Which Hepatitis C Medication Is Right For You?

By

Raymond Rubin, MD

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PHYSICIAN CONTRIBUTOR

New Hepatitis C Treatments Change the Course of the Disease

Raymond Rubin, MD, discusses the dramatic change in hepatitis C treatment in recent years.

Recent breakthroughs have totally changed how hepatitis C is treated. Piedmont Healthcare's Dr. Raymond Rubin, a hepatitis C specialist, explains how he chooses the best treatment option for his patients.

Treating hepatitis C is not a one-size-fits-all situation. Right now, there are three main treatment options for hepatitis C in the United States:

  • Harvoni, which is the brand name for a combination of drugs called ledipasvir and sofosbuvir (on its own, sofosbuvir is sold as Sovaldi)
  • Daklinza, which is the brand name for a drug called daclatasvir (which must be used with sofosbuvir)
  • Viekira Pak, which is the brand name for a drug combination including ombitasvir, paritaprevir, ritonavir, and dasabuvir

These options may be used along with a drug called ribavirin in certain circumstances.
Although there have been incredible advancements in treatment options and success rates, doctors must consider several factors in order to determine the best choice for an individual patient.

Genotype

There are six main strains of hepatitis C that differ slightly from one another. These strains are called genotypes. In the U.S., about 75% of the cases we see are genotype 1. And within genotype 1 there are two subtypes: 1a and 1b. Genotypes 2 and 3 are a bit more common in Europe than they are in the U.S., and genotype 4 is more common in Egypt. Genotype 5 is found in South Africa, while we see genotype 6 primarily in Southeast Asia. In the U.S., we tend to see patients with genotypes 1 through 4, and rarely see genotypes 5 or 6.

The current standard of care for patients with hepatitis C genotype 1, at this time, is either the Harvoni combination or the Viekira Pak combination. Viekira Pak generally is more effective against genotype 1b than 1a, so we’ll also take that into account. For genotype 2, we’ll prescribe Sovaldi plus ribavirin, or Sovaldi plus Daklinza.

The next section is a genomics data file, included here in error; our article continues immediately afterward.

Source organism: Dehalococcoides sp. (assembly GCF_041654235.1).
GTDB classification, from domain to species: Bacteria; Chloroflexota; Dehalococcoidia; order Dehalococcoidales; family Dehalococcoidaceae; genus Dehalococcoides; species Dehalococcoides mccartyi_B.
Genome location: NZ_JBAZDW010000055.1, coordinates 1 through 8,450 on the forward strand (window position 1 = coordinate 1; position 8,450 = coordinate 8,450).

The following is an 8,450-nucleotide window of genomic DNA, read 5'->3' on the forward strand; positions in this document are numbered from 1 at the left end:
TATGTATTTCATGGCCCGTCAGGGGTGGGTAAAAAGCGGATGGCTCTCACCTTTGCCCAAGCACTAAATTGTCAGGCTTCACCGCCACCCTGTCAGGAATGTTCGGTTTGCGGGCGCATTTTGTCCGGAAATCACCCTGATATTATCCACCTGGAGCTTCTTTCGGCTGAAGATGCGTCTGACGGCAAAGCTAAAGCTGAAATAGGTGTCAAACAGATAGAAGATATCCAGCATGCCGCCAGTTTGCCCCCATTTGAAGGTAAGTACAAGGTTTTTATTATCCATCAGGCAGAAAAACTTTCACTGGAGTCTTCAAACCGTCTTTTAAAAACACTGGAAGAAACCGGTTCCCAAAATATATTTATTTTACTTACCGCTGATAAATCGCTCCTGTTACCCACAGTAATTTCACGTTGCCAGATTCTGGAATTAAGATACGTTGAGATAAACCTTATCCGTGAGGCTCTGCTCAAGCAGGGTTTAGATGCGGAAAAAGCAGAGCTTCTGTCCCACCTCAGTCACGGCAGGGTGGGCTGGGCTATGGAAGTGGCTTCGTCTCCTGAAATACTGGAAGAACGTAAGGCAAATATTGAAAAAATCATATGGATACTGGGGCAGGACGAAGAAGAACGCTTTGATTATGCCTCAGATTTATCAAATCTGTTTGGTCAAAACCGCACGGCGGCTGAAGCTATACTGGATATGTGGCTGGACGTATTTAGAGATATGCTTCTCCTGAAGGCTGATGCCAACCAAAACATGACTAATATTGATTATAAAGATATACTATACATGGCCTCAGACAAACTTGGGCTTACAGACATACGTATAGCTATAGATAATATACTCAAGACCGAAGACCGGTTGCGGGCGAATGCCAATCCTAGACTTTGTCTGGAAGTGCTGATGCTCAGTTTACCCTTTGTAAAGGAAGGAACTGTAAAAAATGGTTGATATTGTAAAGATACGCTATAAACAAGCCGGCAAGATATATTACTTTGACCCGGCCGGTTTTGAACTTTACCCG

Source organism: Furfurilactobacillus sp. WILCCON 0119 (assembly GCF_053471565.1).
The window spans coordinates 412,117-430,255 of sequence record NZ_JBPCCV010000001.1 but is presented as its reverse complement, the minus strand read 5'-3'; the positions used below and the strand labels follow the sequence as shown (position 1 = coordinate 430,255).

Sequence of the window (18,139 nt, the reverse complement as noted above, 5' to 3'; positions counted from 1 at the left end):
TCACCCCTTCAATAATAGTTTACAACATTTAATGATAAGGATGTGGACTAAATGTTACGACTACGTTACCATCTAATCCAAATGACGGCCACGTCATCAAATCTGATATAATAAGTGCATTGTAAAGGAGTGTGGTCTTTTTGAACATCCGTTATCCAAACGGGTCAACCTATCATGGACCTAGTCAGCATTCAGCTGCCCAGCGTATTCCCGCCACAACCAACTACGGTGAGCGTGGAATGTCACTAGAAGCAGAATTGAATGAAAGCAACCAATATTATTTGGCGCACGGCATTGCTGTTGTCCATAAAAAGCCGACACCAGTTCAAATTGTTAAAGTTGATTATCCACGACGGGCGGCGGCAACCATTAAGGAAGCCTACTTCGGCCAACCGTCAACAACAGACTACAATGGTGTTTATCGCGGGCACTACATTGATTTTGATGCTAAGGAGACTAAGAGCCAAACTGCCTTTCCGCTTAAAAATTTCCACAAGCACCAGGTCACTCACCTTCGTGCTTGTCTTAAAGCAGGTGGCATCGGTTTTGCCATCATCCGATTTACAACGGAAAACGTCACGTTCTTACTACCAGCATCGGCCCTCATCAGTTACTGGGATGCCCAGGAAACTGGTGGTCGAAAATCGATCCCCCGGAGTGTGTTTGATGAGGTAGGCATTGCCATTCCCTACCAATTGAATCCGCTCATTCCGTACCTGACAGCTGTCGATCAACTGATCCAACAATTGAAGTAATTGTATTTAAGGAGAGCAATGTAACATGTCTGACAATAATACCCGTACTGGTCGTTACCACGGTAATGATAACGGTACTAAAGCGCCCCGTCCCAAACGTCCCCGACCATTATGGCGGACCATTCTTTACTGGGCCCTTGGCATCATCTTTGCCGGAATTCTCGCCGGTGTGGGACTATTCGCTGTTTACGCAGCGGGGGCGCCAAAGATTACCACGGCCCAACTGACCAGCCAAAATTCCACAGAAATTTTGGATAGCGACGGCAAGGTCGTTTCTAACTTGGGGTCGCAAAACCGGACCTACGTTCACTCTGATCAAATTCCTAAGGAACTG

For genotype 3, we’ll go with Sovaldi plus Daklinza. For patients with genotype 4, I’ll prescribe either Harvoni or a drug called Technivie that’s basically Viekira Pak minus one of the ingredients.

Overall, I’d say that about 90% of Americans receiving treatment for hepatitis C today are prescribed Harvoni, while maybe 6% are prescribed Viekira Pak. The rest may be on Daklinza.

Severity of Cirrhosis

Cirrhosis, or severe scarring of the liver, also plays a role in determining the best treatment for a patient. Untreated hepatitis C can lead to severe cirrhosis, and we need to be careful not to allow the hepatitis C to damage the liver further in those patients. Severely advanced cirrhosis is called decompensated cirrhosis and treatment guidelines don’t currently have safety data on patients with decompensated cirrhosis. However, that may change in the next year as we learn more. We do know for certain that Viekira Pak should not be used in patients with advanced cirrhosis.

Severity of Kidney Damage

Some hepatitis C patients also have advanced renal impairment, or damaged kidneys. Harvoni hasn’t yet been tested in patients with severe renal impairment, although Viekira Pak appears to be safe for those patients.

Complexity of Directions

When deciding between different treatment options, I’ll also take into account how difficult it is for the patient to take the medication as prescribed. Some patients have lifestyles that make taking lots of different pills harder. The Harvoni regimen is pretty simple—it’s one pill, once a day. The Viekira Pak regimen is a bit more complex—you take a few pills in the morning and a couple in the afternoon. This may make it hard for some patients to get all their necessary medication.

Medication Interactions

Sometimes when you take different medications at the same time, you’ll experience side effects that can be frustrating or quite dangerous. Before I prescribe a treatment to a patient, I’ll examine the other medications that he or she is taking. Some acid-reducing medications you might take for reflux disease or ulcers can interfere with your body’s ability to absorb Harvoni. In a case like that, a patient would need to lower the dose of the acid-reducing medication, which isn’t plausible for some people. And many medications, including those used to treat some common conditions and also HIV, can negatively interact with Viekira Pak, so doctors need to pay attention to that.

More commonly, I’ll see patients on statins, which lower cholesterol; because statins can interact with hepatitis C treatments, some patients may need to go off of them for the 12 weeks of hepatitis C therapy.

Insurance Coverage

Unfortunately, as a doctor, I can make a recommendation for the best treatment for a patient, but I can’t control if insurance will cover it. However, we can work with your insurance to find a solution. We are seeing remarkable cure rates in patients who undergo these therapies and more treatments are entering the marketplace each year.



THIS CONTENT DOES NOT PROVIDE MEDICAL ADVICE. This content is provided for informational purposes and reflects the opinions of the author. It is not a substitute for professional medical advice, diagnosis or treatment. Always seek the advice of a qualified healthcare professional regarding your health. If you think you may have a medical emergency, contact your doctor immediately or call 911.


Raymond Rubin, MD

Raymond Rubin, MD, is a hepatologist who spent three years conducting research for new hepatitis C treatments. He is now Chief Scientific Officer of Piedmont Transplant Institute. View his Healthgrades profile >

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Publish Date: Jan 22, 2016

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